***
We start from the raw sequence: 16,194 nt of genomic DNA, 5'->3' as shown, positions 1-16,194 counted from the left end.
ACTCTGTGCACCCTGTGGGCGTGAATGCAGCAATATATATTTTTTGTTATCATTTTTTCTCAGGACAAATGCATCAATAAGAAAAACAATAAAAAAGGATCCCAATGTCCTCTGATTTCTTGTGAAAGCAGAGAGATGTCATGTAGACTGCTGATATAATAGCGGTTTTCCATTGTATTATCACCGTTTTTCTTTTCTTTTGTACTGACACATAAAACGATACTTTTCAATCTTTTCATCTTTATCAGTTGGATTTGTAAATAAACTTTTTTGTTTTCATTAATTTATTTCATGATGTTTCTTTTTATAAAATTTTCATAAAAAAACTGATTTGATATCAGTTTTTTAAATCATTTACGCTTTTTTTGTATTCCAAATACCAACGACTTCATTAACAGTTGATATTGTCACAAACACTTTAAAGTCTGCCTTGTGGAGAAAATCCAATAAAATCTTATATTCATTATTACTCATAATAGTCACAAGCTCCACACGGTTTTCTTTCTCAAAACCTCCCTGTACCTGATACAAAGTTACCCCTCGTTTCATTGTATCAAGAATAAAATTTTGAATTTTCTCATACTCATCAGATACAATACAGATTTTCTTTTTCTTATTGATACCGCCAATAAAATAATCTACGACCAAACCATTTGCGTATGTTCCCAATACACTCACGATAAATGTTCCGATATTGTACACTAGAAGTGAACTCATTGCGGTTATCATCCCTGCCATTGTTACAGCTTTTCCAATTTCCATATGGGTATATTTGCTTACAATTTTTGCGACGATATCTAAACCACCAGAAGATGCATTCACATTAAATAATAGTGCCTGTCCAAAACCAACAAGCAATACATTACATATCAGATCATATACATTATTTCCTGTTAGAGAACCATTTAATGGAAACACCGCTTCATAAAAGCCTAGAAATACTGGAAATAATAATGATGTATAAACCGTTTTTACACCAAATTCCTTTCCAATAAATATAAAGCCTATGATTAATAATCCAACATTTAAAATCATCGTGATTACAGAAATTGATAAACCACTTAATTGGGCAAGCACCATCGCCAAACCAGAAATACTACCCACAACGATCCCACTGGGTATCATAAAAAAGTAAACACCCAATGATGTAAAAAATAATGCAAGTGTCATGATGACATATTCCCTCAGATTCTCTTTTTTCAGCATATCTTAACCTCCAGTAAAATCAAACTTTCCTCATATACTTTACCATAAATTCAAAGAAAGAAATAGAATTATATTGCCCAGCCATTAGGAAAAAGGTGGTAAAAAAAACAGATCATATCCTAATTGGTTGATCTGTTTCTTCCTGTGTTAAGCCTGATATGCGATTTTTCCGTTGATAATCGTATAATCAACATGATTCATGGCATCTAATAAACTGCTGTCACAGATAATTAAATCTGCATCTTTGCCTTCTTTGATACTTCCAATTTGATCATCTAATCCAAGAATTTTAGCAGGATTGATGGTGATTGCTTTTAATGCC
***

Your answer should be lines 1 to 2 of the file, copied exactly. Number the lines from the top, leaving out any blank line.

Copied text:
We start from the raw sequence: 16,194 nt of genomic DNA, 5'->3' as shown, positions 1-16,194 counted from the left end.
ACTCTGTGCACCCTGTGGGCGTGAATGCAGCAATATATATTTTTTGTTATCATTTTTTCTCAGGACAAATGCATCAATAAGAAAAACAATAAAAAAGGATCCCAATGTCCTCTGATTTCTTGTGAAAGCAGAGAGATGTCATGTAGACTGCTGATATAATAGCGGTTTTCCATTGTATTATCACCGTTTTTCTTTTCTTTTGTACTGACACATAAAACGATACTTTTCAATCTTTTCATCTTTATCAGTTGGATTTGTAAATAAACTTTTTTGTTTTCATTAATTTATTTCATGATGTTTCTTTTTATAAAATTTTCATAAAAAAACTGATTTGATATCAGTTTTTTAAATCATTTACGCTTTTTTTGTATTCCAAATACCAACGACTTCATTAACAGTTGATATTGTCACAAACACTTTAAAGTCTGCCTTGTGGAGAAAATCCAATAAAATCTTATATTCATTATTACTCATAATAGTCACAAGCTCCACACGGTTTTCTTTCTCAAAACCTCCCTGTACCTGATACAAAGTTACCCCTCGTTTCATTGTATCAAGAATAAAATTTTGAATTTTCTCATACTCATCAGATACAATACAGATTTTCTTTTTCTTATTGATACCGCCAATAAAATAATCTACGACCAAACCATTTGCGTATGTTCCCAATACACTCACGATAAATGTTCCGATATTGTACACTAGAAGTGAACTCATTGCGGTTATCATCCCTGCCATTGTTACAGCTTTTCCAATTTCCATATGGGTATATTTGCTTACAATTTTTGCGACGATATCTAAACCACCAGAAGATGCATTCACATTAAATAATAGTGCCTGTCCAAAACCAACAAGCAATACATTACATATCAGATCATATACATTATTTCCTGTTAGAGAACCATTTAATGGAAACACCGCTTCATAAAAGCCTAGAAATACTGGAAATAATAATGATGTATAAACCGTTTTTACACCAAATTCCTTTCCAATAAATATAAAGCCTATGATTAATAATCCAACATTTAAAATCATCGTGATTACAGAAATTGATAAACCACTTAATTGGGCAAGCACCATCGCCAAACCAGAAATACTACCCACAACGATCCCACTGGGTATCATAAAAAAGTAAACACCCAATGATGTAAAAAATAATGCAAGTGTCATGATGACATATTCCCTCAGATTCTCTTTTTTCAGCATATCTTAACCTCCAGTAAAATCAAACTTTCCTCATATACTTTACCATAAATTCAAAGAAAGAAATAGAATTATATTGCCCAGCCATTAGGAAAAAGGTGGTAAAAAAAACAGATCATATCCTAATTGGTTGATCTGTTTCTTCCTGTGTTAAGCCTGATATGCGATTTTTCCGTTGATAATCGTATAATCAACATGATTCATGGCATCTAATAAACTGCTGTCACAGATAATTAAATCTGCATCTTTGCCTTCTTTGATACTTCCAATTTGATCATCTAATCCAAGAATTTTAGCAGGATTGATGGTGATTGCTTTTAATGCC